White balance is hard to get right when you're out shooting. Whether because of tight timing or tricky lighting, it isn't always possible to nail it in camera. Sometimes, it's easier to just fix it later on in post production. We've prepared a guide on how to fix white balance in Lightroom.
You can correct the white balance of a whole photo in Lightroom using preset options, as well as Temp and Tint sliders. Meanwhile, for editing certain areas of an image, use the Brush, Radial or Graduated Filters, Eyedropper, or White Balance Selector tool.
Fixing the white balance should be one of the first steps of your editing workflow since it relates to a photo's color temperature. While there are times when the auto setting in a camera won't reproduce your desired results, you can compensate and make adjustments through Lightroom's tools.
With Lightroom's preset options, slider, and drop-down list, you can quickly fix the white balance of an entire image. See which one would work best for your photos.
Like camera white balance options, there's a drop-down list of presets from the Develop module where you can pick a Lightroom white balance preset that either fits your style or close to the colors of your image.
Keep in mind that the Lightroom presets above only work for RAW files. Shooting in JPEG only gives you three presets: As Shot, Auto, and Custom.
Most of the time, it's ideal to set your camera to RAW. This file type gives you the most flexibility for correcting the image, including white balance adjustments and presets, in post-processing.
If an image ends up too warm or too cool when using Lightroom presets, you can make improvements with the help of the Temperature and Tint sliders.
Temperature value ranges from 2000 to 50,000 for RAW, whereas JPEG only has -100 to +100. In general, moving the Temp slider to the right makes an image warmer or more yellow, whereas dragging it to the left creates a bit of a cool or blue effect.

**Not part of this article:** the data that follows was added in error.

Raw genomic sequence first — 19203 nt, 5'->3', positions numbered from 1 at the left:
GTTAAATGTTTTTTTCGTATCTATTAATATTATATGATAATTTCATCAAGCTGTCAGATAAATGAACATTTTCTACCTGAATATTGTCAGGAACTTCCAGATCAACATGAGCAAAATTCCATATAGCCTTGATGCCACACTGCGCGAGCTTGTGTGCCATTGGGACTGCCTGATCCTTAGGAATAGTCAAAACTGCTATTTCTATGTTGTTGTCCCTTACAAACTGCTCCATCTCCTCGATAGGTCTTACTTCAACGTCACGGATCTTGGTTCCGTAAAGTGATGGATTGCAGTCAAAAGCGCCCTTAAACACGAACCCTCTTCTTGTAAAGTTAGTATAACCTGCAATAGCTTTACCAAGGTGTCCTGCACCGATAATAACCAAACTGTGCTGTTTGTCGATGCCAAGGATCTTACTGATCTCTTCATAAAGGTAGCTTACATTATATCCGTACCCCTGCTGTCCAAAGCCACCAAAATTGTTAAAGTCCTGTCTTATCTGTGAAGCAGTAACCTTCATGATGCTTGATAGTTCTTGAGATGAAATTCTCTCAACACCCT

After setting the temperature, adjust the Tint slider to remove green or magenta colors. Move it to the right if you need to get more purple hues. Meanwhile, drag the Tint slider to the left if you prefer to make a photo have a bit of a greener tone.
There are times when a real estate image has mixed lighting conditions, especially at interiors with various lighting fixtures. In effect, your photos get different colors. After applying a preset, you can use these Lightroom tools to fix the white balance of certain portions.
In Lightroom, using the Adjustment Brush involves 'painting the change' on specific areas of an image where you want it.
With the Radial or Graduated Filters of Lightroom, you can change the white balance by placing a filter then applying a bit of adjustment only to a particular part of a photo.
Using the White Balance Selector tool or Eyedropper is one of the most time-saving ways to set your white balance. It calculates the average luminance of the neutral and RGB colors to set new values for Temp and Tint sliders.
Using the HSL Panel is another easy way to make white balance setting adjustments and remove color casts, especially if you need to target an image's particular colors.
Lightroom's HSL allows you to tweak a color's Hue (shade), Saturation (intensity), and Luminance ( brightness).
Some cameras do a great job with auto white balance, and it's usually safe to pick auto white balance as a starting point, especially when you can do post-production and apply a preset in Lightroom.
You can tweak white balance a bit in Photoshop using the Curves panel. Click the white balance dropper and choose an area of your image that's meant to be white or something that's as close to 50% grey as possible. See this white balance trick from the Graphics Geeks.
For the details of adjusting white balance in Lightroom, see this tutorial. John McBay has several videos in his Image Editing For Real Estate video series that deals with all the classic mixed white balance issues that we run into in interiors.
Even when using presets in post-processing, adjusting an image's white balance in Lightroom should be easy once you learn the techniques and tools. While choosing the perfect value may depend on your style, real estate photography typically would require you to keep the colors look as natural as possible.
What workflow do readers use for white balance? I’d love to hear from readers as to how everyone handles white balance.